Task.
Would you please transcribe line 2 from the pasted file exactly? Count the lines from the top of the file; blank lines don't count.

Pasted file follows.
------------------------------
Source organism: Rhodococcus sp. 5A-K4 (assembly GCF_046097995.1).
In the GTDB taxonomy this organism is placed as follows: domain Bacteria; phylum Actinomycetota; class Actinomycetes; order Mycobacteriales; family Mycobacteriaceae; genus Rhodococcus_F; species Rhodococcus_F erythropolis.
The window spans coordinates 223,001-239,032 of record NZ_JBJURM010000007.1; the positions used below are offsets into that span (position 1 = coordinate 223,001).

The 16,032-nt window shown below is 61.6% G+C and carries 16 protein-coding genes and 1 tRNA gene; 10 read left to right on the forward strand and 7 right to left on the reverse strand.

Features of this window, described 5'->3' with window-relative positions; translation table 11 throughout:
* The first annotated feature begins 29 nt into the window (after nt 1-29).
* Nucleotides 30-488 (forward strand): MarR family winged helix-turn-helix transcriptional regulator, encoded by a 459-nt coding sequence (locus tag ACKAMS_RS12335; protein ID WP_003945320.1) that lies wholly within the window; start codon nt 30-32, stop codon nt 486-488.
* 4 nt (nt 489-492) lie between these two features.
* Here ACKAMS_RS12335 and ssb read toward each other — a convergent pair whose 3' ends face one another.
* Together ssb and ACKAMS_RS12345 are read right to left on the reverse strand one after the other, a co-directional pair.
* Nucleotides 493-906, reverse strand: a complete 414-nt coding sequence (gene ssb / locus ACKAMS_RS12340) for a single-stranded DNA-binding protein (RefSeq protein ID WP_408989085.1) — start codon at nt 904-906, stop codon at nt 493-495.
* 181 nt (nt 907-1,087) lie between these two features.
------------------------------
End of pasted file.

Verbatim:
In the GTDB taxonomy this organism is placed as follows: domain Bacteria; phylum Actinomycetota; class Actinomycetes; order Mycobacteriales; family Mycobacteriaceae; genus Rhodococcus_F; species Rhodococcus_F erythropolis.